Besides podosomes, the correlative methods introduced here can be applied to the study of a wide range of biophysical processes in many cell biology studies, while HAWK will advance a wide variety of biological imaging applications where the speed of data acquisition is a critical parameter and resolution below the diffraction limit is needed.
Support from Human Frontier Science Program is gratefully acknowledged.
Liisa M. Hirvonen1, Richard J. Marsh1, Gareth E. Jones1, Susan Cox1
1Randall Centre for Cell and Molecular Biophysics, King’s College London, United Kingdom
Dr. Liisa M. Hirvonen
Randall Centre for Cell and Molecular Biophysics
King’s College London
London, United Kingdom
 E. Betzig, G. H. Patterson, R. Sougrat, O. W. Lindwasser, S. Olenych, J. S. Bonifacino, M. W. Davidson, J. Lippincott-Schwartz, and H. F. Hess: Imaging intracellular fluorescent proteins at nanometer resolution, Science, 313:1642-1645 (2006) doi: 10.1126/science.1127344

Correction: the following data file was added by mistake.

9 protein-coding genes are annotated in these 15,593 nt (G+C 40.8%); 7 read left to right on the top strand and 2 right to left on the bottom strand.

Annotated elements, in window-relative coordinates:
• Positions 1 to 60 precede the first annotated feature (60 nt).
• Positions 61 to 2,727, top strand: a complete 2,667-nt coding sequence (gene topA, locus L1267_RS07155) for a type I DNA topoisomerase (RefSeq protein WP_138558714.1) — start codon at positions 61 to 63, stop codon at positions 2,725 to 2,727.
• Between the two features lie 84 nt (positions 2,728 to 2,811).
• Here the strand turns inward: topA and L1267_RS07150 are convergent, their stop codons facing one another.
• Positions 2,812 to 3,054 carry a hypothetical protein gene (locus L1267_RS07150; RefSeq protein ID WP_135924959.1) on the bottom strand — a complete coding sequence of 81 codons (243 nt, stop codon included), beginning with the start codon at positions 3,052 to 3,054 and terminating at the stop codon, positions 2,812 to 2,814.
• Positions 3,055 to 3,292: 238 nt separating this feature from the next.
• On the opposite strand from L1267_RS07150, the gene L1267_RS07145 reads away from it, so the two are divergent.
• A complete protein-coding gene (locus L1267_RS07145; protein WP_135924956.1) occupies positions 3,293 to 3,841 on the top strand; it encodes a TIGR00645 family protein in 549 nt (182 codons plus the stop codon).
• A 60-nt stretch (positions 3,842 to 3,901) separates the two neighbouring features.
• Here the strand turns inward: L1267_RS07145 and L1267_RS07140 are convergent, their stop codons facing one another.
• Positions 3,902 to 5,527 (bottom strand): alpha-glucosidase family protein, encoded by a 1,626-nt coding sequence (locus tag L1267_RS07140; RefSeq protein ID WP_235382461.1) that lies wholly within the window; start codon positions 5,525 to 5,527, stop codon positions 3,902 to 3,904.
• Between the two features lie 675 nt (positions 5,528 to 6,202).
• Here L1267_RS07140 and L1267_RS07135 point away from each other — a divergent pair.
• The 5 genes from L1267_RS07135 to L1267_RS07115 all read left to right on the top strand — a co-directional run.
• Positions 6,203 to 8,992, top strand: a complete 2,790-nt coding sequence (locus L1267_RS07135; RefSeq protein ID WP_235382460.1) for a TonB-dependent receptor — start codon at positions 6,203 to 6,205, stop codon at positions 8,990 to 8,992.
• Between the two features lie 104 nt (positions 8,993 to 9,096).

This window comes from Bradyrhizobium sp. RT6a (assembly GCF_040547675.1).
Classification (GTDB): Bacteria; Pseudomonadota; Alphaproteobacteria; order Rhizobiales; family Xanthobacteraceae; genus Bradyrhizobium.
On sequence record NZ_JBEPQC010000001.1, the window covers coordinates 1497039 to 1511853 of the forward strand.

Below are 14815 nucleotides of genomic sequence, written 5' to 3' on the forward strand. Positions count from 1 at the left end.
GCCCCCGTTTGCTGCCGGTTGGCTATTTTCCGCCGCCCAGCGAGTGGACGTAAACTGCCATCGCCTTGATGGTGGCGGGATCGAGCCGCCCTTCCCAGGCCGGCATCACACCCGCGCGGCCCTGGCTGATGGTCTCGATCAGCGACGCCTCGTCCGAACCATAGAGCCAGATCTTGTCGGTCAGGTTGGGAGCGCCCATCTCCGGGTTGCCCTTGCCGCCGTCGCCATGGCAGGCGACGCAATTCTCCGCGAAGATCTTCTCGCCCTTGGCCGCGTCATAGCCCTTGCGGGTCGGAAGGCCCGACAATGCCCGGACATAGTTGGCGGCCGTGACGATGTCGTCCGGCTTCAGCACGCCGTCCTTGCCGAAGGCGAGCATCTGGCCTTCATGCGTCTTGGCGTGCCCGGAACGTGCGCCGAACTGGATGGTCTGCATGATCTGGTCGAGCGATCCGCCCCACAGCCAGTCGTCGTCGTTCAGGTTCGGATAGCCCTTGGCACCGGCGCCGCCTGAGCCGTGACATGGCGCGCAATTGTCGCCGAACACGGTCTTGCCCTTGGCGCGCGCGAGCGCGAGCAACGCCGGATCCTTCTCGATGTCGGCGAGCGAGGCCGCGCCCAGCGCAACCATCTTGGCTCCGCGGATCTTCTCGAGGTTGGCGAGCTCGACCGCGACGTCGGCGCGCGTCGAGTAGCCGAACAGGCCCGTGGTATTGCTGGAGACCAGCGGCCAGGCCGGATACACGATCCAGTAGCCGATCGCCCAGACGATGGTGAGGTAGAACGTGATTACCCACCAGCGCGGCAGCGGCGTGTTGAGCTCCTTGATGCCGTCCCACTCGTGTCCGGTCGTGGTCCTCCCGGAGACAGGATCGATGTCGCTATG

M. J. Rust, M. Bates, and X. Zhuang: Sub-diffraction-limit imaging by stochastic optical reconstruction microscopy (STORM), Nat Methods, 3:793-796 (2006) doi: org/10.1038/nmeth929
 H. Miller, Z. Zhou, J. Shepherd, A. Wollman, and M. Leake: Single-molecule techniques in biophysics: a review of the progress in methods and applications, Rep Prog Phys, 81:024601 (2017) doi: 10.1088/1361-6633/aa8a02
 M. Heilemann, S. van de Linde, M. Schuttpelz, R. Kasper, B. Seefeldt, A. Mukherjee, P. Tinnefeld, and M. Sauer: Subdiffraction-resolution fluorescence imaging with conventional fluorescent probes, Angew Chem Int Ed, 47:6172-6176 (2008) doi: 10.1002/anie.200802376
 S. van de Linde, A. Loschberger, T. Klein, M. Heidbreder, S. Wolter, M. Heilemann, and M. Sauer: Direct stochastic optical reconstruction microscopy with standard fluorescent probes, Nat Protoc, 6:991-1009 (2011) doi: org/10.1038/nprot.2011.336